ney would in tact have noch1n9 eo do with it. The Committee should read that file
and determine the • of Mr. Gentile'• profeesional judgment ,
Aa to Mr. Gentile'S pereonal judgment, grave doubt about it ha4 ari•@n in Septem-
ber 1988 when a domplainant before the DDC 4rew in tha DDC office what wae identi-
!iad by a staff attorney as a gun, to use it unl••• h1e pending oom-
plainta were determined, and then left the ottioe. Court officers
were immediately •ummoned to the DDC. Theraatter, tha Clerk ot the Court inquired
of Mr. Gentile whether Gentilt would cause the • arrest. Mr . Gentilt
answered that hi would not do so bteault, he said, the gunm&n waa guilty ot only a
and, in any wvent, the gunman might ehoot Mr. Gent11• it hi oauses his
When told the gunman had committed erimes and that hi; arrest was ne-
oe•sary in of the staff and of the court Mr. Gentile refused to
authorize the art•lt of the gunman when police, having aei21d him that night,
call8d Mr. Gentile. it wa• necessary to dirace Gentile to place
the deciaion before the DDC chairman. Mr. who ordered that the matt•r be
taken to the office of the Di$trict Attorn@y, a etaff member of which ordered the
gunm-.n•s Arrest.
It was apparent to me that a chief coun•el whom we oould rarely locate, who ae•m-
ingly tried no ca&es, whose backlog oeemed permanant, whose staff lawyer& e•ll
from the • with an awe•intpLring frequency, unethical eon4uee in cer-
tain cases had caused alarm, who lacking 1n courage, waa not
a chief eoun•el of anything.
upon th• ground of inertia alone, Mr . o•ntile was dischargeable.
tn faot, on Jan. 4 he The New York Times that he had heen thinkins about
ro1i9ning before I aaked for hie reei;nation. He knew ot his danger of diaoharge
in or about March 1ges when h• waa intormed that I had intended to recommend a
very small increas@ in hia aalary. He was informed that he ahou1d not misread the
inoreaee. He was told that it was given to encourage him to conflicts about
hia work ana to   & would attract his ahould Mr. Q@nt i le
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As for Ms. Mesh••• the causes of diech•rge are at least s•varal. $ht knew of
Mr. Gent1lt
1
8 abandonment of hi• gublic office and did not di•oloaa it to the DOC
or Court, porhaps bacaus• it veeteo her with Mr. ?? which in 1983 had
come scandaloul. I have cause to believe that the overwhelming majority or Commit-
tee m•mb•r•, eager to work, ahared my that of the more than 1,200 docketed
matters only 25 had been heard in all of 1988, ana those 25 were spread among four
panels which sat a total of 51 days. surely Mr. Hynes muat have thought it odd
that he had uat only eight in Did noc wonder why the atatt was not
reducing tht backlog?
More persuasive for Ms. McShea's diacharge, wae the reputatioo earned by
Ms. McShea for of the legal and lay staff follcwini h•r *PPOintment
au deputy ohio! counsel. I sat forth a affidavit which purports to
• • •n aepect of M&. personality aa it existed wh8n she undertook
h•r ntw po•t ae deputy chi•t counuel. All comment• concerning Ms. McSh•a th•t I
thereatter heard w•r& consistent with the p•raonality outlineg in that artidavit,
a copy of which is available to any DCC member:
"[Name], an attorn•y duly admitted to practice in the State of New York,  
the tollowing under the penalty of perjuryt
"l, I am a Staff Attorney to Michael A, Gentile, Chie: • to the Department·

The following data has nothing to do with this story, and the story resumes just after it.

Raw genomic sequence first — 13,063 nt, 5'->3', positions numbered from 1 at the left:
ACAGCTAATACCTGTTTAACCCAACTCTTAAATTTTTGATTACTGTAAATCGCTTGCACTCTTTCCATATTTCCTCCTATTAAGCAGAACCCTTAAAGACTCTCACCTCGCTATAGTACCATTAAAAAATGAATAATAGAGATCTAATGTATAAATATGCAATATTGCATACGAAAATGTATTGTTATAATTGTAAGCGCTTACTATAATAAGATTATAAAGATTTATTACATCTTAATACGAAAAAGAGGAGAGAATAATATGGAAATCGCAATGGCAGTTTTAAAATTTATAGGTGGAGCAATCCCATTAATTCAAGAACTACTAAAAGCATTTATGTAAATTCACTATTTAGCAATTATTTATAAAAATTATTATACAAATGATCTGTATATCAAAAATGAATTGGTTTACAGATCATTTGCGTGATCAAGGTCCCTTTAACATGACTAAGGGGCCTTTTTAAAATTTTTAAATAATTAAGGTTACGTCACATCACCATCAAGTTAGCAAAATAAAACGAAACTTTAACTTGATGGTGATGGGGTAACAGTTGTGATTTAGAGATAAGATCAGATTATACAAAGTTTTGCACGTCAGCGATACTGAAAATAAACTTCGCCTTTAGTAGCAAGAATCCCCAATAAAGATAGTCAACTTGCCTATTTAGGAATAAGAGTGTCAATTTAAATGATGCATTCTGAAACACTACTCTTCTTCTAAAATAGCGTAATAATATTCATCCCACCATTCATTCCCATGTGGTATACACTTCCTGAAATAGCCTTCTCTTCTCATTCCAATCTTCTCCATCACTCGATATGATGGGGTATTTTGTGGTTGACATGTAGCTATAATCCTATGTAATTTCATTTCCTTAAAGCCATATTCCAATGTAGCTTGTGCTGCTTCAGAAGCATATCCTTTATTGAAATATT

al Disciplinary Committee of the supreme Court ot the State of New York, Appellate
Divieion, First Ju4ioial Department, ang have been so employed eine$ B, 1980.
"a. Within the oftLcel the Departmental Disciplinary Committee, looat•d on the
floor of Madiaon Avenue, New York, New York, my own office space is loc-
ated immediat•ly n•xe eo and aajeining that occupied by the let Deputy Chief coun·
sel, and aharea one (l) with that oftice. The door frama cf that
offioe abutta the wall common to both officea, an4 the distartce from that door to
the door of my office ia about 10 feet.
11
3. April 6, 1987 the occupant of the • office. and the
First D•puty Couna•l to the Committee, w•• xoward Benjamin. After Mr . Sen-
jamin'a aeparture on April 6, 1987 pursuant to his r•signation, May 1,
1987, the office and title of First Deputy Ohi8! Counsel was •••umed sarah Di-
ane Mcshea.
11
4. I wae in my or! ice with Alan s. Phillips, an Anociate Attorn•y with the Com-
mittee Staff, on April 14. 1987, when Sarah Diane McShea knocked on the
door and requ•at•4 to speak to Alan S. Phillips. Mr. Phillips and I walked to the
door ol h•r oftice.
"S. the door jamb ot her office, and irt the presence of Mr. 'hillips
and myself, sarah Diane McShea displayed to Mr. Phillips a reterence inquiry form
which had b•en received in th• mail. form waA on 8 1/2 x 11 whit• paper, W1th
bold black type heading which read, 'Administrative Law Judge,• below that, in
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lell eype. 'P•r•onal Raterenee Inquiry for JUdge PoeM
Selow that, in the oth@rwiae blank addr••• •paee of the form, appeared
'Mr. Howard Benjamin' along with the addresa ot the Committee.
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6. sarah asked Mr. Ph:l.l.Hps, 'What should we d.o with this?' to which Mr. Phil-
lips responded that it shoula be given to Howard aenjamin for hia completion.
Sarah raaponded to the gince Howard waa no longer with the Committee,
and she had auaumad his position, ahe should till it out in her cap•eiey.
''7. Mr. Phillipa responded thlllt the form requested M:r: , Banjamin' s evaluation a• a
• • • • and wa• th•tetcre personal to Mr. Benjamin and not to hia title. That
at any rate, Mr, Benjamin was •still on the payroll' in the title of First Deputy